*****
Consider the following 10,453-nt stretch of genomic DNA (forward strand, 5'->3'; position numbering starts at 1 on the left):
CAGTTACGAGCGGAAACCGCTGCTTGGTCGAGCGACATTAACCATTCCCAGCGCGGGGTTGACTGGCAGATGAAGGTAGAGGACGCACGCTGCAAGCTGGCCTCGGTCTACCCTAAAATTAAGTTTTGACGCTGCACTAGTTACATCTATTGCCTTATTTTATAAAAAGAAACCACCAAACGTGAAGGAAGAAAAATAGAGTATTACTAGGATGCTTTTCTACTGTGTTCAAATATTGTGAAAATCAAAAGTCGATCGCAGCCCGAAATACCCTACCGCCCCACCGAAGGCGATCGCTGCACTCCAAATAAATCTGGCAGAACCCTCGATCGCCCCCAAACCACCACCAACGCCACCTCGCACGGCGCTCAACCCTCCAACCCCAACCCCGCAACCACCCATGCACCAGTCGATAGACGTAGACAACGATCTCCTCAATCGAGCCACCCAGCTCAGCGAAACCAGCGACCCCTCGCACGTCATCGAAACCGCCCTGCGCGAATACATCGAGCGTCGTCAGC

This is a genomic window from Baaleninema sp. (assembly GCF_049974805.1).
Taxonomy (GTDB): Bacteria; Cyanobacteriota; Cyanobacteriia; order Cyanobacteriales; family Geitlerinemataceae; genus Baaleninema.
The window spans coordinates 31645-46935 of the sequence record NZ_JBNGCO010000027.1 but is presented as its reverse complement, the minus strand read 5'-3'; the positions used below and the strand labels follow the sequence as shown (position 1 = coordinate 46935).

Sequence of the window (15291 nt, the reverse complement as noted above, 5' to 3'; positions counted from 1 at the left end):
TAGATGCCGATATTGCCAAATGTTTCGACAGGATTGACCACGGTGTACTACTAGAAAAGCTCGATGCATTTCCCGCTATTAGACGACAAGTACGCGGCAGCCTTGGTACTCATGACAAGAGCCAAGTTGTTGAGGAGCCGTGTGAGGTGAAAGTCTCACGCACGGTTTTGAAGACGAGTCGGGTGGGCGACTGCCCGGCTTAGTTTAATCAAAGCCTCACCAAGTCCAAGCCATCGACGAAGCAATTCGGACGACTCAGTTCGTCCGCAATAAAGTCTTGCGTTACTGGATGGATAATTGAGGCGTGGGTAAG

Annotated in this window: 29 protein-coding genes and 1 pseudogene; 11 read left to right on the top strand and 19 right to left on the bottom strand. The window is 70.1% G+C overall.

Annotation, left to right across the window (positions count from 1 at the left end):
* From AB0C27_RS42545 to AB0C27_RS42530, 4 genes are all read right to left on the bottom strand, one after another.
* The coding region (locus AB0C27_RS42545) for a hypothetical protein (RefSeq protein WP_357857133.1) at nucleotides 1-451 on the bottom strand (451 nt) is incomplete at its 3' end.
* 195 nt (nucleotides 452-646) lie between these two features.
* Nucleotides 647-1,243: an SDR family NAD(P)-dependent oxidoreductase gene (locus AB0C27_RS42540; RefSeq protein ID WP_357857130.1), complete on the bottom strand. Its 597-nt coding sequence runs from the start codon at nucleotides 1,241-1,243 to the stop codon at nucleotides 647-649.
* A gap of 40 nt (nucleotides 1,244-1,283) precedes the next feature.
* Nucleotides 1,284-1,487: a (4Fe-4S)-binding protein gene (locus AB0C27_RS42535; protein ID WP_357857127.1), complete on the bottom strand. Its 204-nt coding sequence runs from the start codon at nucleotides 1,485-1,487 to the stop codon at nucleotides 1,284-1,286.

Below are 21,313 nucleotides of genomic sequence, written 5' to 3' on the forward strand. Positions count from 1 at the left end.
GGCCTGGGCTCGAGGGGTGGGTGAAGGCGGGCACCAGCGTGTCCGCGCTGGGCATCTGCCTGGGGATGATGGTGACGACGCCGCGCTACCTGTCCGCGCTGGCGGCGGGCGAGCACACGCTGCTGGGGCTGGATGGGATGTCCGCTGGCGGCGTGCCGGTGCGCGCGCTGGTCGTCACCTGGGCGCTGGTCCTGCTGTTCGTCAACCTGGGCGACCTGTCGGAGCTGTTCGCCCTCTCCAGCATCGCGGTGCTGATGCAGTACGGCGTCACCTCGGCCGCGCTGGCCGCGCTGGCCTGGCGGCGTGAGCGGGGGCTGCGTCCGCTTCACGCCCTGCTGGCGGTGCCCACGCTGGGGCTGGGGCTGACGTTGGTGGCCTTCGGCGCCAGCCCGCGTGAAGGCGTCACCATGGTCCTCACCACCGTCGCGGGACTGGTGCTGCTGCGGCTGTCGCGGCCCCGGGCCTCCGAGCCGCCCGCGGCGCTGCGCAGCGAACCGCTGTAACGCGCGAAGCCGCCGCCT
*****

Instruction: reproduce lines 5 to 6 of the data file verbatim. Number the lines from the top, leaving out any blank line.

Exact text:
The window spans coordinates 31645-46935 of the sequence record NZ_JBNGCO010000027.1 but is presented as its reverse complement, the minus strand read 5'-3'; the positions used below and the strand labels follow the sequence as shown (position 1 = coordinate 46935).

Sequence of the window (15291 nt, the reverse complement as noted above, 5' to 3'; positions counted from 1 at the left end):